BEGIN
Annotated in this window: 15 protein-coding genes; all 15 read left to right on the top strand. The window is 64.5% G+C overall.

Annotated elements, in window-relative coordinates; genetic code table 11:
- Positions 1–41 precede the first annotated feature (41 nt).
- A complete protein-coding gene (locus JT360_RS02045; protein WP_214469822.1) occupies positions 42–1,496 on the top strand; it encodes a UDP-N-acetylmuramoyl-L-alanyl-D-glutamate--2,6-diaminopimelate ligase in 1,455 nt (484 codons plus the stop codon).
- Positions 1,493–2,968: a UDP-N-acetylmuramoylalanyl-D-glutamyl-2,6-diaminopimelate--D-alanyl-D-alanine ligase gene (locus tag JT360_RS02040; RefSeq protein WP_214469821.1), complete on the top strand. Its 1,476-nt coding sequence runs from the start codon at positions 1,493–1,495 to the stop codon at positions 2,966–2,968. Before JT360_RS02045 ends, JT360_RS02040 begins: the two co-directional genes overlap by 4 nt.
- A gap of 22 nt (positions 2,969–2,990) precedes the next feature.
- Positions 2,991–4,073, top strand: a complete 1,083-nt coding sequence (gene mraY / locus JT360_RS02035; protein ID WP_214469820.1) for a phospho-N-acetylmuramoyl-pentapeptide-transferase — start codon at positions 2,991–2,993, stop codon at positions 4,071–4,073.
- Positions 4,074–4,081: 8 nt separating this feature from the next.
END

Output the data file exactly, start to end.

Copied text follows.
Annotated in this window: 15 protein-coding genes; all 15 read left to right on the top strand. The window is 64.5% G+C overall.

Annotated elements, in window-relative coordinates; genetic code table 11:
- Positions 1–41 precede the first annotated feature (41 nt).
- A complete protein-coding gene (locus JT360_RS02045; protein WP_214469822.1) occupies positions 42–1,496 on the top strand; it encodes a UDP-N-acetylmuramoyl-L-alanyl-D-glutamate--2,6-diaminopimelate ligase in 1,455 nt (484 codons plus the stop codon).
- Positions 1,493–2,968: a UDP-N-acetylmuramoylalanyl-D-glutamyl-2,6-diaminopimelate--D-alanyl-D-alanine ligase gene (locus tag JT360_RS02040; RefSeq protein WP_214469821.1), complete on the top strand. Its 1,476-nt coding sequence runs from the start codon at positions 1,493–1,495 to the stop codon at positions 2,966–2,968. Before JT360_RS02045 ends, JT360_RS02040 begins: the two co-directional genes overlap by 4 nt.
- A gap of 22 nt (positions 2,969–2,990) precedes the next feature.
- Positions 2,991–4,073, top strand: a complete 1,083-nt coding sequence (gene mraY / locus JT360_RS02035; protein ID WP_214469820.1) for a phospho-N-acetylmuramoyl-pentapeptide-transferase — start codon at positions 2,991–2,993, stop codon at positions 4,071–4,073.
- Positions 4,074–4,081: 8 nt separating this feature from the next.